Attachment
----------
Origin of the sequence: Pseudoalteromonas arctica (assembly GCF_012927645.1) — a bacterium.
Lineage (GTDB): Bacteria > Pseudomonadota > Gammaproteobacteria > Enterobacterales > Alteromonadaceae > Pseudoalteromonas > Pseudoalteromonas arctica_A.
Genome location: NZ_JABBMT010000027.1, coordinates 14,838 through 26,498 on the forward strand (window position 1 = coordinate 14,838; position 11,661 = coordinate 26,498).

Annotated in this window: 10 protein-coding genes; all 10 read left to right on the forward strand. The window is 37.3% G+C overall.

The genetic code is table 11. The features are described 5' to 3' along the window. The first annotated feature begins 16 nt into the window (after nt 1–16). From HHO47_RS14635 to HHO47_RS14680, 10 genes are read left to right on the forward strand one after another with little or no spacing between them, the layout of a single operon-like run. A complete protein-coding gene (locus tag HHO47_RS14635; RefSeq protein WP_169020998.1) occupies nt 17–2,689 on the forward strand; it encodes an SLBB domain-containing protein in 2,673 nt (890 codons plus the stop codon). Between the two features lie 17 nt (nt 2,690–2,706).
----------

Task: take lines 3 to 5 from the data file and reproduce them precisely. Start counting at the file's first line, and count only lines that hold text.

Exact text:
Genome location: NZ_JABBMT010000027.1, coordinates 14,838 through 26,498 on the forward strand (window position 1 = coordinate 14,838; position 11,661 = coordinate 26,498).

Annotated in this window: 10 protein-coding genes; all 10 read left to right on the forward strand. The window is 37.3% G+C overall.

The genetic code is table 11. The features are described 5' to 3' along the window. The first annotated feature begins 16 nt into the window (after nt 1–16). From HHO47_RS14635 to HHO47_RS14680, 10 genes are read left to right on the forward strand one after another with little or no spacing between them, the layout of a single operon-like run. A complete protein-coding gene (locus tag HHO47_RS14635; RefSeq protein WP_169020998.1) occupies nt 17–2,689 on the forward strand; it encodes an SLBB domain-containing protein in 2,673 nt (890 codons plus the stop codon). Between the two features lie 17 nt (nt 2,690–2,706).